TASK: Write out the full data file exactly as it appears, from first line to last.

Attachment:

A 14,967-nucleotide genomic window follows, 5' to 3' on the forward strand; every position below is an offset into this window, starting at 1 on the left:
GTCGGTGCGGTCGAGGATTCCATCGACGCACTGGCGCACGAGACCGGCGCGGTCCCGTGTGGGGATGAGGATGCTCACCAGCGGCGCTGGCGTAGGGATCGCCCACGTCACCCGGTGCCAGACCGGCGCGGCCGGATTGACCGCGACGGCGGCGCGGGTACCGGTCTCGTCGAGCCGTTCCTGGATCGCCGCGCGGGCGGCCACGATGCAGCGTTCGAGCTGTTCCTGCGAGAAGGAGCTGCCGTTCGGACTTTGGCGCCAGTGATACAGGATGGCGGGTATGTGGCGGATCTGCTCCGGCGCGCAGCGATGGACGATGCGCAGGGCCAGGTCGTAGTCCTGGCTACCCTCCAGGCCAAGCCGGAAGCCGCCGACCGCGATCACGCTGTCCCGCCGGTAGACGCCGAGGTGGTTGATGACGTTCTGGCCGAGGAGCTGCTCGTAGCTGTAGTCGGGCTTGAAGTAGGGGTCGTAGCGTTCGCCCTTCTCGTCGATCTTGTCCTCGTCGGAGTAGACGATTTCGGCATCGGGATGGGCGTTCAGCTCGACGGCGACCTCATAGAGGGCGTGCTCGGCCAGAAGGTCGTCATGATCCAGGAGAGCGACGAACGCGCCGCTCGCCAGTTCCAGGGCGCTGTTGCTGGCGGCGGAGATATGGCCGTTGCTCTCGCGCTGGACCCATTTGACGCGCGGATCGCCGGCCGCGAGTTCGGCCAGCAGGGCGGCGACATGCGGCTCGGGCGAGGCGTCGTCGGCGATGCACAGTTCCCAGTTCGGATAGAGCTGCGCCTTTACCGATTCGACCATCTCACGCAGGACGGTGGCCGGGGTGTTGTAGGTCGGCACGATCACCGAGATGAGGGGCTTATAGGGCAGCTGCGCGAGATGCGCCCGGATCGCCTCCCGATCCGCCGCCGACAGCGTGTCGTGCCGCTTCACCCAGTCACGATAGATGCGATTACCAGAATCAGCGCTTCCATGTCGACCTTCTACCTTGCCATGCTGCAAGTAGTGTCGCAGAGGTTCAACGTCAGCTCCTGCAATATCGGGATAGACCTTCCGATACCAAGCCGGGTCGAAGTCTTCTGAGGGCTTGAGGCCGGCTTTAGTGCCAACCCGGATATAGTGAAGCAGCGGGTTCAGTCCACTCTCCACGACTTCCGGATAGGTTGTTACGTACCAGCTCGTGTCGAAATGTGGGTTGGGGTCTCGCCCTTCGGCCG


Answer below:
A 14,967-nucleotide genomic window follows, 5' to 3' on the forward strand; every position below is an offset into this window, starting at 1 on the left:
GTCGGTGCGGTCGAGGATTCCATCGACGCACTGGCGCACGAGACCGGCGCGGTCCCGTGTGGGGATGAGGATGCTCACCAGCGGCGCTGGCGTAGGGATCGCCCACGTCACCCGGTGCCAGACCGGCGCGGCCGGATTGACCGCGACGGCGGCGCGGGTACCGGTCTCGTCGAGCCGTTCCTGGATCGCCGCGCGGGCGGCCACGATGCAGCGTTCGAGCTGTTCCTGCGAGAAGGAGCTGCCGTTCGGACTTTGGCGCCAGTGATACAGGATGGCGGGTATGTGGCGGATCTGCTCCGGCGCGCAGCGATGGACGATGCGCAGGGCCAGGTCGTAGTCCTGGCTACCCTCCAGGCCAAGCCGGAAGCCGCCGACCGCGATCACGCTGTCCCGCCGGTAGACGCCGAGGTGGTTGATGACGTTCTGGCCGAGGAGCTGCTCGTAGCTGTAGTCGGGCTTGAAGTAGGGGTCGTAGCGTTCGCCCTTCTCGTCGATCTTGTCCTCGTCGGAGTAGACGATTTCGGCATCGGGATGGGCGTTCAGCTCGACGGCGACCTCATAGAGGGCGTGCTCGGCCAGAAGGTCGTCATGATCCAGGAGAGCGACGAACGCGCCGCTCGCCAGTTCCAGGGCGCTGTTGCTGGCGGCGGAGATATGGCCGTTGCTCTCGCGCTGGACCCATTTGACGCGCGGATCGCCGGCCGCGAGTTCGGCCAGCAGGGCGGCGACATGCGGCTCGGGCGAGGCGTCGTCGGCGATGCACAGTTCCCAGTTCGGATAGAGCTGCGCCTTTACCGATTCGACCATCTCACGCAGGACGGTGGCCGGGGTGTTGTAGGTCGGCACGATCACCGAGATGAGGGGCTTATAGGGCAGCTGCGCGAGATGCGCCCGGATCGCCTCCCGATCCGCCGCCGACAGCGTGTCGTGCCGCTTCACCCAGTCACGATAGATGCGATTACCAGAATCAGCGCTTCCATGTCGACCTTCTACCTTGCCATGCTGCAAGTAGTGTCGCAGAGGTTCAACGTCAGCTCCTGCAATATCGGGATAGACCTTCCGATACCAAGCCGGGTCGAAGTCTTCTGAGGGCTTGAGGCCGGCTTTAGTGCCAACCCGGATATAGTGAAGCAGCGGGTTCAGTCCACTCTCCACGACTTCCGGATAGGTTGTTACGTACCAGCTCGTGTCGAAATGTGGGTTGGGGTCTCGCCCTTCGGCCG